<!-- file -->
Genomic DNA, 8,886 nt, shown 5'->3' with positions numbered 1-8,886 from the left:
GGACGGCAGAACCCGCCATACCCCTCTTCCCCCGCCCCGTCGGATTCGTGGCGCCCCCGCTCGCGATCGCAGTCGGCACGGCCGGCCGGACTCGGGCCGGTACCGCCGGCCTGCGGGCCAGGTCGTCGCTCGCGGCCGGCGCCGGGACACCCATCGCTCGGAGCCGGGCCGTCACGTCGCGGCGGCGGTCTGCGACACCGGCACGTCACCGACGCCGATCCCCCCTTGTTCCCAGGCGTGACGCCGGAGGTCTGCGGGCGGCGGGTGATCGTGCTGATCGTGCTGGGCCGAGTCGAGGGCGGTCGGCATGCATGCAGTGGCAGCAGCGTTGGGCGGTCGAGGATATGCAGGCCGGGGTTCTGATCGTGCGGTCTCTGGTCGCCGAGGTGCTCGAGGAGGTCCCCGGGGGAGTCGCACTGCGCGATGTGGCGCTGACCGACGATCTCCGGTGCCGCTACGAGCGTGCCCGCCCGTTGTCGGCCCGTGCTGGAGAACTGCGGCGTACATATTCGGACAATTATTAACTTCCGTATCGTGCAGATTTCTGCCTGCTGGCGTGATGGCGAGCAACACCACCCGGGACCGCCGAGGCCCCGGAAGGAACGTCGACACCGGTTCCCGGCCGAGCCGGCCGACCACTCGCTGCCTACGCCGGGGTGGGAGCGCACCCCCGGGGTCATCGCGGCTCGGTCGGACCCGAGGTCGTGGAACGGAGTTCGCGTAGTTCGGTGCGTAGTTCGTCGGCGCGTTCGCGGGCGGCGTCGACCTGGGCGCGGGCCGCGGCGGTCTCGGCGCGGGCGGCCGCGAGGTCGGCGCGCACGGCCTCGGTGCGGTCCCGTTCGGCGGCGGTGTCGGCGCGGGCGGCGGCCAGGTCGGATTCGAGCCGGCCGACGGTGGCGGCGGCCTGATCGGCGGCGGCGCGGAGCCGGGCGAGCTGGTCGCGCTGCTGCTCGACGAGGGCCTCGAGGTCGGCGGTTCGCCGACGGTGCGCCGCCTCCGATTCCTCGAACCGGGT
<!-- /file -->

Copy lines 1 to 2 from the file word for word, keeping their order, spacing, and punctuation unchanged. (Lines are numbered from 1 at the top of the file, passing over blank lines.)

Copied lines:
Genomic DNA, 8,886 nt, shown 5'->3' with positions numbered 1-8,886 from the left:
GGACGGCAGAACCCGCCATACCCCTCTTCCCCCGCCCCGTCGGATTCGTGGCGCCCCCGCTCGCGATCGCAGTCGGCACGGCCGGCCGGACTCGGGCCGGTACCGCCGGCCTGCGGGCCAGGTCGTCGCTCGCGGCCGGCGCCGGGACACCCATCGCTCGGAGCCGGGCCGTCACGTCGCGGCGGCGGTCTGCGACACCGGCACGTCACCGACGCCGATCCCCCCTTGTTCCCAGGCGTGACGCCGGAGGTCTGCGGGCGGCGGGTGATCGTGCTGATCGTGCTGGGCCGAGTCGAGGGCGGTCGGCATGCATGCAGTGGCAGCAGCGTTGGGCGGTCGAGGATATGCAGGCCGGGGTTCTGATCGTGCGGTCTCTGGTCGCCGAGGTGCTCGAGGAGGTCCCCGGGGGAGTCGCACTGCGCGATGTGGCGCTGACCGACGATCTCCGGTGCCGCTACGAGCGTGCCCGCCCGTTGTCGGCCCGTGCTGGAGAACTGCGGCGTACATATTCGGACAATTATTAACTTCCGTATCGTGCAGATTTCTGCCTGCTGGCGTGATGGCGAGCAACACCACCCGGGACCGCCGAGGCCCCGGAAGGAACGTCGACACCGGTTCCCGGCCGAGCCGGCCGACCACTCGCTGCCTACGCCGGGGTGGGAGCGCACCCCCGGGGTCATCGCGGCTCGGTCGGACCCGAGGTCGTGGAACGGAGTTCGCGTAGTTCGGTGCGTAGTTCGTCGGCGCGTTCGCGGGCGGCGTCGACCTGGGCGCGGGCCGCGGCGGTCTCGGCGCGGGCGGCCGCGAGGTCGGCGCGCACGGCCTCGGTGCGGTCCCGTTCGGCGGCGGTGTCGGCGCGGGCGGCGGCCAGGTCGGATTCGAGCCGGCCGACGGTGGCGGCGGCCTGATCGGCGGCGGCGCGGAGCCGGGCGAGCTGGTCGCGCTGCTGCTCGACGAGGGCCTCGAGGTCGGCGGTTCGCCGACGGTGCGCCGCCTCCGATTCCTCGAACCGGGT